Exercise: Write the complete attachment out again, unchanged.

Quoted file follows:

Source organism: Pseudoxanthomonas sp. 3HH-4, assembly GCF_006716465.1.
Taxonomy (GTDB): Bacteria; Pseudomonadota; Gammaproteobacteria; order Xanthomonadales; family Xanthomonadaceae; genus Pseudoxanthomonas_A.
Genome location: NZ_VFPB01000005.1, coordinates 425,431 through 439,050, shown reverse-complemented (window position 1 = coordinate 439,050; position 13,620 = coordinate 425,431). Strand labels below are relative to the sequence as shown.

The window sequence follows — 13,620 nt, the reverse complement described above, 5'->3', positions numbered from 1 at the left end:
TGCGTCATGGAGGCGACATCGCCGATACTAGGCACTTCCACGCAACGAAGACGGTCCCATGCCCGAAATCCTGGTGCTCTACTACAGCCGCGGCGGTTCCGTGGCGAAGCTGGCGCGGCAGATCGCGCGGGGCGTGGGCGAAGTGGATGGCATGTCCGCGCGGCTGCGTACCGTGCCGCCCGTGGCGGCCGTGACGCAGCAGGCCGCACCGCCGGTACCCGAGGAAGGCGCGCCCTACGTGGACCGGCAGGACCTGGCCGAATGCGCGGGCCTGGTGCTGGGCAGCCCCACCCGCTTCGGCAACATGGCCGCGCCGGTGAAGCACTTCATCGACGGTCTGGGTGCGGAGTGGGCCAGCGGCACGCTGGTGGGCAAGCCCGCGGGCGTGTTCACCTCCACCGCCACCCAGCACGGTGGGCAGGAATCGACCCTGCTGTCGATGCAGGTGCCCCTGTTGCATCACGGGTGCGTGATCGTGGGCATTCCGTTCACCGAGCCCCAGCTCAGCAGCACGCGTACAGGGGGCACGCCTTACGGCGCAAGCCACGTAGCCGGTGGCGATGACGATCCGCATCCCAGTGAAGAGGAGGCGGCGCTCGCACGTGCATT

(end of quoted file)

Source organism: Pseudoxanthomonas sp. 3HH-4, assembly GCF_006716465.1.
Taxonomy (GTDB): Bacteria; Pseudomonadota; Gammaproteobacteria; order Xanthomonadales; family Xanthomonadaceae; genus Pseudoxanthomonas_A.
Genome location: NZ_VFPB01000005.1, coordinates 425,431 through 439,050, shown reverse-complemented (window position 1 = coordinate 439,050; position 13,620 = coordinate 425,431). Strand labels below are relative to the sequence as shown.

The window sequence follows — 13,620 nt, the reverse complement described above, 5'->3', positions numbered from 1 at the left end:
TGCGTCATGGAGGCGACATCGCCGATACTAGGCACTTCCACGCAACGAAGACGGTCCCATGCCCGAAATCCTGGTGCTCTACTACAGCCGCGGCGGTTCCGTGGCGAAGCTGGCGCGGCAGATCGCGCGGGGCGTGGGCGAAGTGGATGGCATGTCCGCGCGGCTGCGTACCGTGCCGCCCGTGGCGGCCGTGACGCAGCAGGCCGCACCGCCGGTACCCGAGGAAGGCGCGCCCTACGTGGACCGGCAGGACCTGGCCGAATGCGCGGGCCTGGTGCTGGGCAGCCCCACCCGCTTCGGCAACATGGCCGCGCCGGTGAAGCACTTCATCGACGGTCTGGGTGCGGAGTGGGCCAGCGGCACGCTGGTGGGCAAGCCCGCGGGCGTGTTCACCTCCACCGCCACCCAGCACGGTGGGCAGGAATCGACCCTGCTGTCGATGCAGGTGCCCCTGTTGCATCACGGGTGCGTGATCGTGGGCATTCCGTTCACCGAGCCCCAGCTCAGCAGCACGCGTACAGGGGGCACGCCTTACGGCGCAAGCCACGTAGCCGGTGGCGATGACGATCCGCATCCCAGTGAAGAGGAGGCGGCGCTCGCACGTGCATT